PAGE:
The Pain of Facing Oneself

I've had to deal with a lot of pain this week, but nothing hurts like watching oneself after being videotaped.
As part of my Communications class this semester, we had to give a quick introduction of ourselves. The class, entitled Perspectives on Human Communication is not solely about standing up and giving delivery, however no communication class would be complete without the ability to stand up and talk in front of an audience. The painful part is having to watch my delivery and then compose a brief summary of how I did, and where I can improve.



Thanks to the advent of digital technology, my actual talk was able to be recorded and uploaded to the Web in a matter of minutes. It's intriguing, especially since my focus for participating in Communication classes is to further enhance my understanding of human communication and how they will eventually relate to digital technology and the message of the Church. So part of this project was actually cool: it presented me with the reality of what is capable with modern technology, and that a person's manifesto or simple introduction can be quickly uploaded onto the Web with little difficulty. (I had the ability to RSS this actual talk, however since other classmates were involved with this project, I decided it was best to limit the internet exposure to only me.)

But there is a pain in watching one's self give an impromptu delivery, even if it's in front of a few classmates. And it's magnified when you have to sit down, watch it, and then reflect on  your performance. This is part of my homework that is due on Friday.

Looking at my strengths, I have no fear of talking in front of a group of people, regardless of the size. It's taken me a while to get to that point, but after giving so many talks and being asked to discuss my vocation with numerous groups and people, I don't get shy about being in front of an audience anymore. I am also able to feed off of the audience. If they laugh at a joke, I know I'm doing well. If no one is looking at me, I know I need to work harder at getting/keeping their attention.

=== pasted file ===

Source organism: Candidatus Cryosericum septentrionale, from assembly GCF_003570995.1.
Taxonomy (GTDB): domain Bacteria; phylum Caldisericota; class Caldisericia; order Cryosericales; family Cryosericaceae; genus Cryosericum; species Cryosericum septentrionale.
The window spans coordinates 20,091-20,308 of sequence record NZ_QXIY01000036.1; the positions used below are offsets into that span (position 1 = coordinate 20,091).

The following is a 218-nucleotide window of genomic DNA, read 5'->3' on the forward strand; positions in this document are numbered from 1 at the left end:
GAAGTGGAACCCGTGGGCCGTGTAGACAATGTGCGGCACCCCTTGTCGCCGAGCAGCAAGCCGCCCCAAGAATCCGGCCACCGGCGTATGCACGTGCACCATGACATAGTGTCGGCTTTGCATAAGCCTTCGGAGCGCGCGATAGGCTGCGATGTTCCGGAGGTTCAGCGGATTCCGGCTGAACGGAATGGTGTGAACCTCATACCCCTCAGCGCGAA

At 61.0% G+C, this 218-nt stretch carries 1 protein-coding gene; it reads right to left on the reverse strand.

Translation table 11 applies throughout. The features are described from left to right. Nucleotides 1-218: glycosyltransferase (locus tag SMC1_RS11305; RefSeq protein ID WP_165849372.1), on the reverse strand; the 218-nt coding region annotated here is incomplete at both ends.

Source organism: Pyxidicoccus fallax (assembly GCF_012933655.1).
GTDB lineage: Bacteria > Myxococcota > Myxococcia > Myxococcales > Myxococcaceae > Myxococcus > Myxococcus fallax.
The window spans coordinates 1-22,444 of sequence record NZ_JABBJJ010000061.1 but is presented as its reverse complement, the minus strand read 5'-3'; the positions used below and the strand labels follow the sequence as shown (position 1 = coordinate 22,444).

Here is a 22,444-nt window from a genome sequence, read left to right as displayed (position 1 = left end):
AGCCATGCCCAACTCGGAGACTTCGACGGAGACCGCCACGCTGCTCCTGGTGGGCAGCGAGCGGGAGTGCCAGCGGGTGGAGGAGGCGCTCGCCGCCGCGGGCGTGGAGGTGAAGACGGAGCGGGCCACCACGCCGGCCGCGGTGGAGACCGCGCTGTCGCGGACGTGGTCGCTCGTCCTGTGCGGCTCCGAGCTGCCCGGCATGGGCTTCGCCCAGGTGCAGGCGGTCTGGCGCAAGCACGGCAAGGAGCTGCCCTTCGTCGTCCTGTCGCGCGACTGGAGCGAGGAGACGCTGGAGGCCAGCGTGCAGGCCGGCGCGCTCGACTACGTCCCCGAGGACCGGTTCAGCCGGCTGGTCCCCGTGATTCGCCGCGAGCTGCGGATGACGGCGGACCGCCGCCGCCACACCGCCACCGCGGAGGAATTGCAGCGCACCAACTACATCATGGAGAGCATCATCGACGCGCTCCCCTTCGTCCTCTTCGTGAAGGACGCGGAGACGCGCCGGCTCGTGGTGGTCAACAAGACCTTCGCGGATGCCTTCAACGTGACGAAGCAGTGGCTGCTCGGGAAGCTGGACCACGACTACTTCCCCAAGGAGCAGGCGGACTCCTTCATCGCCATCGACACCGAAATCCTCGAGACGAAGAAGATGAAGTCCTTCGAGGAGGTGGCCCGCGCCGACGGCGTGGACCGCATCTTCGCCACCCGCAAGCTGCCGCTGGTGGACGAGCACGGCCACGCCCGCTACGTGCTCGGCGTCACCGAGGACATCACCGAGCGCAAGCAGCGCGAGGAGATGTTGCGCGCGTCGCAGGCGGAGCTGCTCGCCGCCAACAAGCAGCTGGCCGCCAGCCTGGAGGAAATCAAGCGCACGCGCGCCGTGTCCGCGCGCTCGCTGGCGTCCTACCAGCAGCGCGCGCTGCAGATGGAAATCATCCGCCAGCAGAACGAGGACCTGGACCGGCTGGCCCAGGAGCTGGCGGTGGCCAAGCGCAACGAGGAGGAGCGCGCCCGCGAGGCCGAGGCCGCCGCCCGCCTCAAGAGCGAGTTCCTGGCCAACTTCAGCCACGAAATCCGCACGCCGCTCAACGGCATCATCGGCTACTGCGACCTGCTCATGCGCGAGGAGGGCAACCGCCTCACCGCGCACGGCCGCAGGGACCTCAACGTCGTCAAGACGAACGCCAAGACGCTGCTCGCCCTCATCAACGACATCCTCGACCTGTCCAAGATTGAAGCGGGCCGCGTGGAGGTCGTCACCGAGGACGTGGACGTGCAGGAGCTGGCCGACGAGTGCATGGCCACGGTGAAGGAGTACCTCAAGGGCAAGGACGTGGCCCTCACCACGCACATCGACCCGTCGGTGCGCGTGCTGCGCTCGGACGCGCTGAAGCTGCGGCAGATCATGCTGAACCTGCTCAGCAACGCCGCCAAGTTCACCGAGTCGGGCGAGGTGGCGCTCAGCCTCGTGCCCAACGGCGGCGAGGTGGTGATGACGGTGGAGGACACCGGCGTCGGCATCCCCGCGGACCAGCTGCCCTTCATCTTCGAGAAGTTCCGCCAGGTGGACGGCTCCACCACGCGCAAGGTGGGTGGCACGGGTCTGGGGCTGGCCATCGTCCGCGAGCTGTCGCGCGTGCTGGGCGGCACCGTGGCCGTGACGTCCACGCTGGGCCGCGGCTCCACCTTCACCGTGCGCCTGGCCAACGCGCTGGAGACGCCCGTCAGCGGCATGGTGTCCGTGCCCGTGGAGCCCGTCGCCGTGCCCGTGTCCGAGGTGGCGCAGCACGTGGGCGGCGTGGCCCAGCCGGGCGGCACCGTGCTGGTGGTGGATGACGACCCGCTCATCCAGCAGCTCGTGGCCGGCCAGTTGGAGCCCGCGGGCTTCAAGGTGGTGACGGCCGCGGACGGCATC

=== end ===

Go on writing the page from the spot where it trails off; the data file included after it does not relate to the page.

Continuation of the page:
And of course, there are areas where I could use work: I tend to use "uhh" and "umm" a lot, especially when I'm trying to complete a thought. The number of these sounds increases with the lack of preparation for a given event. For a graded speech, I usually go over the speech numerous times, with the Powerpoint going at the same time, to ensure I'm giving a seemless presentation. For a quick introduction speech, I sorta winged it...and you could tell by the number of "umm's." I'm also very comfortable in front of large groups: I think I was the only one not fiddling with their hands or holding on to something for security. I don't know if that's good or that's bad, but from this picture I look like I'm talking about something non-chalant; I don't look like someone who's being graded on their performance.

This class will present numerous challenges and opportunities for me, especially since the orations are only part of the class. On the syllabus, part of our grade will involve work on the Web - an area where I feel I have a comfortable head-start.

So after dislocating a shoulder, I'm pretty sure that having to watch myself give a speech was more painful than having the doctor reset the joint.

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1 Response to The Pain of Facing Oneself

January 21, 2011 at 1:56 PM

Take your hand out of your pocket. ;-)